Corrosion Resistance of Aluminum Films Electroplated on Steel from Chloroaluminate Ionic Liquids Containing Toluene as a Co-Solvent

Thursday, 9 October 2014: 10:00
Expo Center, 1st Floor, Universal 3 (Moon Palace Resort)
L. H. Chou and C. L. Hussey (University of Mississippi)
Aluminum is a widely used material for corrosion resistant coatings.  From a thermodynamic perspective, it is a very active metal.  However, its excellent corrosion resistance stems from the formation of a robust, self-healing ~50 nm thick barrier film of Al2O3, which is formed spontaneously upon exposure to air at ambient temperature. Unfortunately, it is established that aluminum cannot be plated from aqueous solutions under normal conditions because hydrogen is evolved before most Al(III) species are reduced to Al.  A number of commercial Al plating processes have been developed.  Typically, these processes are based on pyrophoric mixtures of AlCl3 or AlBr3 with LiAlH4 dissolved in suitable organic solvents, such as ethers or mixtures of substituted benzenes.

The first report in which a room-temperature haloaluminate ionic liquid was used to plate Al appeared in 1948.1  Although moisture-sensitive themselves, such ionic liquids, particularly those based on mixtures of AlCl3 and quaternary ammonium chloride salts, have many safety and convenience advantages over the currently used commercial Al plating baths.  In this work, we report the pulsed-current plating of Al on steel substrates from the Lewis acidic AlCl3-1-ethyl-3-methylimidazolium chloride (EtMeImCl) ionic liquid with and without organic co-solvents.  Compared to DC methods, pulsed-current techniques can produce electrodeposited metals with smaller grain size and greater brightness, as well as less internal stress and correspondingly greater corrosion resistance.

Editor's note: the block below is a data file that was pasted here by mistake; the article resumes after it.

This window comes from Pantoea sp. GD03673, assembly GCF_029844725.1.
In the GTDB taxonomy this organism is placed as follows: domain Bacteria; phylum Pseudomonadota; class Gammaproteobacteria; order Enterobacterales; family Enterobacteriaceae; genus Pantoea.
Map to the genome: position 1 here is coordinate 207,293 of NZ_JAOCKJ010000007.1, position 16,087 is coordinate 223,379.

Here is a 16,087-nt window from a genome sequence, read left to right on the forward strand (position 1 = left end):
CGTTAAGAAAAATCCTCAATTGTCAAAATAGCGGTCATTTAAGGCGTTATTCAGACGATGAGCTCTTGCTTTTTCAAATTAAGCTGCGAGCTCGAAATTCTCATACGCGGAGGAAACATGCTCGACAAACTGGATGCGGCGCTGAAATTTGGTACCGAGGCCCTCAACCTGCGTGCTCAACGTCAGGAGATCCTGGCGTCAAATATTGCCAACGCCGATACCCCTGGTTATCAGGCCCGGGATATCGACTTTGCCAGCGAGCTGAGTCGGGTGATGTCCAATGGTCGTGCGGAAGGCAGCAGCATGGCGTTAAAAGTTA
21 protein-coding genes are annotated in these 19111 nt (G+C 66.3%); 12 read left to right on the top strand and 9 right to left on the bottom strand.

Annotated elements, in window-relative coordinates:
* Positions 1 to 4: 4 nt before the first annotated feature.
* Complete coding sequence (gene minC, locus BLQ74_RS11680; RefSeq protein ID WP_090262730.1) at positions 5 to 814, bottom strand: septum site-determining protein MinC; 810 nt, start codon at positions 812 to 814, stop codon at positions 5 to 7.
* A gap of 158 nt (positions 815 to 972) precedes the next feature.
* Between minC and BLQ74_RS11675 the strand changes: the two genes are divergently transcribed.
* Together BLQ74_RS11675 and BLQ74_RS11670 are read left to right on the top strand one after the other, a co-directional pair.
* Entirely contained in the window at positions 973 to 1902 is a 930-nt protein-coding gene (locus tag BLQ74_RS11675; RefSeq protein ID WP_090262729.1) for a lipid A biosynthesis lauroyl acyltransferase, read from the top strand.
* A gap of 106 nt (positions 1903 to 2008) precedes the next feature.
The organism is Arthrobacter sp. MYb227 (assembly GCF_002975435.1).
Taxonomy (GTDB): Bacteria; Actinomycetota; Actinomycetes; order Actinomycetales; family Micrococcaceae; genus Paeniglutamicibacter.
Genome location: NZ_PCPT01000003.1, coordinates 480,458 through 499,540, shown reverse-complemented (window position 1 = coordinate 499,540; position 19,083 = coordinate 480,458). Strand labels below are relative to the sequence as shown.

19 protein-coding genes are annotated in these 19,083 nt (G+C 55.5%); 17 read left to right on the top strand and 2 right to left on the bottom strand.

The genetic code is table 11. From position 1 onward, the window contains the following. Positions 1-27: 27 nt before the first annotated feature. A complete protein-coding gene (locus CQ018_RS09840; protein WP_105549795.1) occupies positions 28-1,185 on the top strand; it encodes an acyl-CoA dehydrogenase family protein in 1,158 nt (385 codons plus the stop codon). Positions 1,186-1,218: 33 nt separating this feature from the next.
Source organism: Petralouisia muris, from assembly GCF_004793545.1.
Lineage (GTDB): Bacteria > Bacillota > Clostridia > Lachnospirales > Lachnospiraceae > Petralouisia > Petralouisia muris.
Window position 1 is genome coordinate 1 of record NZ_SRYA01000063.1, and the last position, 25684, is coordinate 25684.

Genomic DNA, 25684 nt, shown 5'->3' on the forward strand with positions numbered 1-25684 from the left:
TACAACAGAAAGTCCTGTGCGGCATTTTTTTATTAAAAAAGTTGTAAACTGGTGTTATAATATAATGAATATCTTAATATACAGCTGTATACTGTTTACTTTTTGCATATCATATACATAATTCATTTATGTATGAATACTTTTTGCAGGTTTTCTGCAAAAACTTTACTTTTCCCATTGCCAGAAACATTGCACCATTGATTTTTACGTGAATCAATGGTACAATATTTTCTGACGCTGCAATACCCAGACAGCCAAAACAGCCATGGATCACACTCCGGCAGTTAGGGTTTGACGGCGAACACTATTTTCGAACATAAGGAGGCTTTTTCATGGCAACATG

Some preliminary results for Al films electrodeposited on steel from this ionic liquid are shown in Figs. 1 and 2.  The surface morphology and corrosion resistance of these films were interrogated with optical microscopy and electrochemical impedance spectroscopy (EIS) in aqueous NaCl, respectively.  Micrographs of typical Al electrodeposits (Fig. 1) indicate that their surface morphologies changed significantly with changes in ton and toff.  For example, the grain size of the Al film prepared with ton = 0.25 s is much smaller than that for deposits prepared with ton =1 s. Figure 2 shows complex plane impedance plots resulting from EIS experiments.  These plots show at least one time constant.  A circuit model for an electrode coated with an inert porous layer2 was fitted to the data in Fig. 2 to extract information about the pore resistance (Rp) of the coating.  The pore resistance reflects the corrosion resistance of the electrodeposited films.  Figure 2 shows that the best results were obtained for ton = 0.25 s and toff = 0.50 s in agreement with the results obtained by microscopy.  It was generally found that films with the best corrosion resistance were obtained with smaller values of ton.  Optimization of the parameters for the pulse plating of Al will be discussed with respect to the surface structure, grain size, corrosion resistance, and brightness of the deposits.



1F. H. Hurley, U.S. Pat. 2,446,331 (1948).

2M. E. Orazem and B. Tribollet, Electrochemical Impedance Spectroscopy, (New Jersey: John Wiley and Sons, 2008).


This work was funded by the Strategic Environmental research and Development Program (SERDP) through contract DE-AC05-00OR22725 to Oak Ridge National Laboratory.